E-scrap at the Living Green facility.

Living Green handles a variety of devices, but mostly focuses on office IT assets.

Over the course of three years, Seattle-area processor Living Green Technology has grown from a one-man show to a small business that’s well-positioned to serve the asset disposition needs of the Pacific Northwest’s tech sector.

Living Green handles a variety of devices, but mostly focuses on office IT assets, including computers, servers, monitors, networking equipment and voIP phones.

The company operates a 3,500-square-foot facility, located about 30 minutes south of Seattle in Auburn, Wash. Operating in a small space, Living Green doesn’t have its own shredder, so for devices that no longer have much reuse value, the company disassembles them by hand. Components are sent to downstream R2-certified recycling operations, such as Far West Metals in Oregon.

The company works in both the post-consumer and post-commercial electronics recovery sectors. On the commercial side, Living Green brings in used equipment from companies that are upgrading, moving, going out of business or in other situations that cause them to retire electronics.

The company determines whether a device will be recycled or reused based on a number of factors, particularly age. For instance, computers with Intel Core i3 and newer are being refurbished.

“The purest form of recycling is reuse, so anything we can put back into use, we want to put back into use,” explained Paul Weeks, business development and marketing specialist for Living Green.

Living Green processes between 30,000 and 40,000 pounds per month and is growing, Weeks said.

Company owner Tyler Rivers started the business while working at a UPS Store in college. Rivers set up a drop-bin on the counter at work, collecting cell phones, iPods and other devices, repairing them and reselling them on eBay.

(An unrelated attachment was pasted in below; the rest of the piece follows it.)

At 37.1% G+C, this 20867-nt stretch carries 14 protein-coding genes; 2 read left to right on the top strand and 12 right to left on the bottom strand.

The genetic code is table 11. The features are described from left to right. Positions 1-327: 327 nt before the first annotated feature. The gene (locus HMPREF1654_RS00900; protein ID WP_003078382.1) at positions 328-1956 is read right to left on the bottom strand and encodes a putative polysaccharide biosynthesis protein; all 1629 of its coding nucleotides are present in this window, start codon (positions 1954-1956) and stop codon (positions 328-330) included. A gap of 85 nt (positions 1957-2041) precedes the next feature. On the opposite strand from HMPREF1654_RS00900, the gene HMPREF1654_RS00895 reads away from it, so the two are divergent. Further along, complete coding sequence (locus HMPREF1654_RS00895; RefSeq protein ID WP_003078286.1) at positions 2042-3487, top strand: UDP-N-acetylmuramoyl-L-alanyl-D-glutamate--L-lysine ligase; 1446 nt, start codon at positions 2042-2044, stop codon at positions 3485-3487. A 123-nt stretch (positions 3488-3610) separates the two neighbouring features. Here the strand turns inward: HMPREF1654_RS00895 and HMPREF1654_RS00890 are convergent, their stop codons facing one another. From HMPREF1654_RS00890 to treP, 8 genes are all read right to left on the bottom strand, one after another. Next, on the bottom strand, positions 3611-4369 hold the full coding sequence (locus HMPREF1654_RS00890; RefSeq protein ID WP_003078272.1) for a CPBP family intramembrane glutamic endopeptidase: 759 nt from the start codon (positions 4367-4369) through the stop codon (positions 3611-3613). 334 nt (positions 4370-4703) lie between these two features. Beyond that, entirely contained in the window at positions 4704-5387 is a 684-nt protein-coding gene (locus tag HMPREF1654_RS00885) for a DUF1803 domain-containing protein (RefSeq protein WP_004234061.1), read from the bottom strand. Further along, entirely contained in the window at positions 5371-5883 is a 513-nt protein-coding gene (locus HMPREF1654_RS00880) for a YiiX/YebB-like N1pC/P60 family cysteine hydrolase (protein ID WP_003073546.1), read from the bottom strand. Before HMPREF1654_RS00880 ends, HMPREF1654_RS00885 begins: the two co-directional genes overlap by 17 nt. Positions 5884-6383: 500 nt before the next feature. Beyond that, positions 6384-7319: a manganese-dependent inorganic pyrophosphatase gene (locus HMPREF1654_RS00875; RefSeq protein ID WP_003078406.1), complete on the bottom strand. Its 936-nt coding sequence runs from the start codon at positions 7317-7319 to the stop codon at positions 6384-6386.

After initially repairing phones for some extra cash in college, Rivers began receiving calls about providing electronics recycling services for commercial clients. Rivers was renting a U-Haul and a storage unit and was performing ITAD services on his own.

Three years later, the company has six employees and hires contract workers as needed for bigger jobs. Weeks explained that the recycling operation is able to capitalize on the business boom in Seattle that is tied to the region’s growing tech footprint.

Living Green also looks for ways to get its name out into the community. It hosts public drop-off events and provides drop-off bins at businesses and community spaces, allowing residents to bring in post-consumer devices.

Although Weeks emphasized that both the drop-off collection side and the commercial asset recovery component of the business are important, he noted Living Green is delving deeper into asset recovery.

The company plans to expand further south into the Portland, Ore. market in the near future, either with a facility or by increasing its shipping activity between Seattle and Portland, which are located about 180 miles apart.

Right now, the company sends a truck to Portland from time to time to deliver e-scrap to its downstream processor, and also to collect devices through drop-off collection events.

Living Green has not yet sought certification but follows the R2 guidelines, Weeks explained.

This article originally appeared in the Winter 2019-2020 issue of E-Scrap News. Subscribe today for access to all print content.

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